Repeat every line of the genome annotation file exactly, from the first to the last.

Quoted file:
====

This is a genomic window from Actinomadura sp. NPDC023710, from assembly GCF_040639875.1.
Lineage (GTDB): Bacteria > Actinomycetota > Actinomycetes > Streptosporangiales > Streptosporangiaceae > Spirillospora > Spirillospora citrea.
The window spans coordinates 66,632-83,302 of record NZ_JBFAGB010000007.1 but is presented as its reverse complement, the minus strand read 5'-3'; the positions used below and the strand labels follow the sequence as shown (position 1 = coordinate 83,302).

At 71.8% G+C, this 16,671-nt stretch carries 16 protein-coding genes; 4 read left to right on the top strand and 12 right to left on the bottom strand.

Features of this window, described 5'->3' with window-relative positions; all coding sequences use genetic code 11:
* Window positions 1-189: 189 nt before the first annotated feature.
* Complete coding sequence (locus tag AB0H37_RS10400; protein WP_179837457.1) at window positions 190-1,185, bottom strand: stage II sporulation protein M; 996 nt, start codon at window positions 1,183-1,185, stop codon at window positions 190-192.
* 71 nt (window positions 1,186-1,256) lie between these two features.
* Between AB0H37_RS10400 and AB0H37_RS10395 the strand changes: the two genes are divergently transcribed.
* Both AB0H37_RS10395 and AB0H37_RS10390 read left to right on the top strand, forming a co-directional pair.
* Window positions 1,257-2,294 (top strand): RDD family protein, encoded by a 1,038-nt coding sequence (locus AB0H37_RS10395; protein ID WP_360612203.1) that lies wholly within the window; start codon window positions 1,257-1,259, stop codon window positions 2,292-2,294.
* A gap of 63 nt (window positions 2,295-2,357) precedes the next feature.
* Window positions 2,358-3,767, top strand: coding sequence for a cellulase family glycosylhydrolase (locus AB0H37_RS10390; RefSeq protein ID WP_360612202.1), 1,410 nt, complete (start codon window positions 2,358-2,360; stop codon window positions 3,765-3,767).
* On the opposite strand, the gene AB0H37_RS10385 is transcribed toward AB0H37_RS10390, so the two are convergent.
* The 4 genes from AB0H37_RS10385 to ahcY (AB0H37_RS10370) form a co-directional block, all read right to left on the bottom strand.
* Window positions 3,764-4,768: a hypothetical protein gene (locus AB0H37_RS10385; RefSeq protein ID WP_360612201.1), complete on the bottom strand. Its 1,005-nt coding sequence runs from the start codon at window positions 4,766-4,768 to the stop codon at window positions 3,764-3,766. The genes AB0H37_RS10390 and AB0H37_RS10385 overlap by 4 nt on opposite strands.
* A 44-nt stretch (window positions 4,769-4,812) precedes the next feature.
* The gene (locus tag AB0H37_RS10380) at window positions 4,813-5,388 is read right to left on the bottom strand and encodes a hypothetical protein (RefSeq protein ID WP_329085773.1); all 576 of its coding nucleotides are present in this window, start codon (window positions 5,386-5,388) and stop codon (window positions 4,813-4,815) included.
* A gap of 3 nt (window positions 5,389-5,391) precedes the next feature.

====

This is a genomic window from Actinomadura sp. NPDC023710, from assembly GCF_040639875.1.
Lineage (GTDB): Bacteria > Actinomycetota > Actinomycetes > Streptosporangiales > Streptosporangiaceae > Spirillospora > Spirillospora citrea.
The window spans coordinates 66,632-83,302 of record NZ_JBFAGB010000007.1 but is presented as its reverse complement, the minus strand read 5'-3'; the positions used below and the strand labels follow the sequence as shown (position 1 = coordinate 83,302).

At 71.8% G+C, this 16,671-nt stretch carries 16 protein-coding genes; 4 read left to right on the top strand and 12 right to left on the bottom strand.

Features of this window, described 5'->3' with window-relative positions; all coding sequences use genetic code 11:
* Window positions 1-189: 189 nt before the first annotated feature.
* Complete coding sequence (locus tag AB0H37_RS10400; protein WP_179837457.1) at window positions 190-1,185, bottom strand: stage II sporulation protein M; 996 nt, start codon at window positions 1,183-1,185, stop codon at window positions 190-192.
* 71 nt (window positions 1,186-1,256) lie between these two features.
* Between AB0H37_RS10400 and AB0H37_RS10395 the strand changes: the two genes are divergently transcribed.
* Both AB0H37_RS10395 and AB0H37_RS10390 read left to right on the top strand, forming a co-directional pair.
* Window positions 1,257-2,294 (top strand): RDD family protein, encoded by a 1,038-nt coding sequence (locus AB0H37_RS10395; protein ID WP_360612203.1) that lies wholly within the window; start codon window positions 1,257-1,259, stop codon window positions 2,292-2,294.
* A gap of 63 nt (window positions 2,295-2,357) precedes the next feature.
* Window positions 2,358-3,767, top strand: coding sequence for a cellulase family glycosylhydrolase (locus AB0H37_RS10390; RefSeq protein ID WP_360612202.1), 1,410 nt, complete (start codon window positions 2,358-2,360; stop codon window positions 3,765-3,767).
* On the opposite strand, the gene AB0H37_RS10385 is transcribed toward AB0H37_RS10390, so the two are convergent.
* The 4 genes from AB0H37_RS10385 to ahcY (AB0H37_RS10370) form a co-directional block, all read right to left on the bottom strand.
* Window positions 3,764-4,768: a hypothetical protein gene (locus AB0H37_RS10385; RefSeq protein ID WP_360612201.1), complete on the bottom strand. Its 1,005-nt coding sequence runs from the start codon at window positions 4,766-4,768 to the stop codon at window positions 3,764-3,766. The genes AB0H37_RS10390 and AB0H37_RS10385 overlap by 4 nt on opposite strands.
* A 44-nt stretch (window positions 4,769-4,812) precedes the next feature.
* The gene (locus tag AB0H37_RS10380) at window positions 4,813-5,388 is read right to left on the bottom strand and encodes a hypothetical protein (RefSeq protein ID WP_329085773.1); all 576 of its coding nucleotides are present in this window, start codon (window positions 5,386-5,388) and stop codon (window positions 4,813-4,815) included.
* A gap of 3 nt (window positions 5,389-5,391) precedes the next feature.